Around the World in 80 Pairs of Shoes


November 7, 2014

Discover Croatia: Adventures in Olive Picking

Each Friday my little sister Lisa brings a tale from her adventures in New Zealand or abroad to the blog.  This week it’s a lovely post about Olive Picking in Croatia so without further ado…

I should point out now I had a few peculiar quirks growing up. As a child when other girls had their My Little Ponies and dreamed of horses I had a donkey, and his name was Gus. I dreamed of living in a village, no towns, cities or metropolis’ for me…and I wanted to be an olive picker.

Do we sense a theme here?

OK so my dream village had horse drawn carts, dancing cossacks and was in 1930s Poland. But on turning up in my Grandfathers Dalmatian village for the first time I found it would definately do. Right on the water, perfect!

olive 1

So earlier in the summer when I found out when olive picking was going to take place I hoped and prayed I would get to stay an extra month and fulfill a childhood dream (OK, so I was seventeen when I told the guidance counsellor I wanted to be an olive picker – you can imagine her face). With time off given and plane tickets changed now came the fun bit.

I was taken one Sunday evening for inspiration (not that I needed any) to the Uljara in Igrane which is where olives are made into oil. It seemed to be the domain of men with local men milling around outside and more in the warmth of the factory checking on the first olives of the season and the percentage of oil produced. For the rest of my stay this would be the main topic of conversation between people. I was like a kid in a candy shop watching all the machines whizzing and sending thousands of olives along the production line. I couldn’t wait till it was my turn.

I was given my first olive picking test on the large olive tree that had shaded me during the spring and summer. I had my basket in hand and headed for the first heavily laden branch, so far so good. And then I dropped one…oh no, and so began my first lesson that for each olive I dropped in the puddle of dirty water it is one less drop of olive oil, jeez talk about guilt trip. I didn’t stop picking until it was dark outside and my aunt had to call me in. I had had my first taste of honest to goodness olive picking and I was hooked.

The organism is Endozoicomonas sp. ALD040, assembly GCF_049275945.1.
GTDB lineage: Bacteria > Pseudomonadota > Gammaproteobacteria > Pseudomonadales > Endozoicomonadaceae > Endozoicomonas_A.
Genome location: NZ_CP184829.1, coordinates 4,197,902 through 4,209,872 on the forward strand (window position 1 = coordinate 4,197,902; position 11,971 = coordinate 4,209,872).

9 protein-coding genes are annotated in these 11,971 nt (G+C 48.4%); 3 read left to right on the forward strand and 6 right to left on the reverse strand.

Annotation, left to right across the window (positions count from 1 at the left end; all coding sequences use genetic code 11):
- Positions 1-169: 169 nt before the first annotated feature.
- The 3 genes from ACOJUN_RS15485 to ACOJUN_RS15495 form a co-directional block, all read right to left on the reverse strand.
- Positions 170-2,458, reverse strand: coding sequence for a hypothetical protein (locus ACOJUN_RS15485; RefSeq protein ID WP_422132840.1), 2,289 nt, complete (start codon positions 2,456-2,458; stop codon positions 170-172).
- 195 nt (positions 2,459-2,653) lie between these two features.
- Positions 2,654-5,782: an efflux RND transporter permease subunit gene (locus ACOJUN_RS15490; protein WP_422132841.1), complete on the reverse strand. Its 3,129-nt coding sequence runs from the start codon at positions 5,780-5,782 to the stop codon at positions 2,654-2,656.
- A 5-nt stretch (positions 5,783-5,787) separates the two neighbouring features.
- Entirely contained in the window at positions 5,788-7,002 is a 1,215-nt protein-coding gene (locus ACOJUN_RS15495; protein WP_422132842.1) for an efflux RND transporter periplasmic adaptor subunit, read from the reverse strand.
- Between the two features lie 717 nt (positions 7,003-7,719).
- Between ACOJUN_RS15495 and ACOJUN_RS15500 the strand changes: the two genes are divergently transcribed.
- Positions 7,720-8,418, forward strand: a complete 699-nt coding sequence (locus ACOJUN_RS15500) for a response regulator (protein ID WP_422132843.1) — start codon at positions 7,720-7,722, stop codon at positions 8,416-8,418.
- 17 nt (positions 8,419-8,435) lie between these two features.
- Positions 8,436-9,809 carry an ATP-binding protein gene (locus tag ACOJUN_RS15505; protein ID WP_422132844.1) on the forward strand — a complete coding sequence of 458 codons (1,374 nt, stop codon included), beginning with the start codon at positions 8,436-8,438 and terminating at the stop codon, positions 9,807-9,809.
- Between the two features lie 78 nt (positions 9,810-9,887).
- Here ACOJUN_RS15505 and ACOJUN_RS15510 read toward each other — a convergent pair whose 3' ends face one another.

olive 2

The next day on my morning walk along the road to the next village I watched as people picked the olives: climbing trees, with ladders, tarpaulins laid out. The methods were numerous and the productivity immense. My aunt and I went up into the mountain to begin on the groves there with baskets, shears and bags in hand. The joy of clearing a branch is probably only felt by me, but I was in seventh heaven. The mountain was alive with activity and I watched as cars with roofs laden with bags of olives were driven back down the mountain road.

On the first weekend of the harvest my aunt and I were joined by my cousins as we made our way to the highest of their groves on the mountain to pick some more. I was given two chocolate donuts that morning to fuel me up and we were off amid the sounds of the hunters guns as they attempted to find more wild pigs on the mountain. After a good couple of hours picking we set up for our BBQ lunch on the mountain to fuel up for the afternoon ahead.

olive 6

Once back home my cousin made a call to his friend at the factory to see when they had a free slot when lo and behold they could fit us in that very night. Hurriedly we got our olives into bags and waited for someone to come and pick them up before following in the car behind. There was still a queue at the Uljara so we made our way to a local cafe bar, where the hunters who had spent the day on the mountain were singing and celebrating, for a drink.

We then got the call to say our olives were up and off we went to see them get loaded up and off they go. The whirring and whizzing of the machine was brilliant fun to watch and when the oil started to trickle out it was extreme happiness, I couldn’t stop smiling. Once finished we headed back home to show my aunt the spoils and to get the verdict.

olive 4

I was addicted to this olive picking game and I was already counting down to the next harvest. If only I could pick olives all year long…Bliss!

Traditionally the olive harvest starts the weekend after All Saints Day (November 1) but dates can vary. If you don’t have Dalmatian relatives to olive pick with fear not, Goli + Bosi Design Hostel in Split offers olive tours through the year and you could always go on a WWOOFing holiday

And in case you needed any more incentive to how awesome olive picking in Croatia is check out these early winter Dalmatian sunsets…

olive 5

You can follow more of Lisa’s adventures on twitterInstagram or Pinterest


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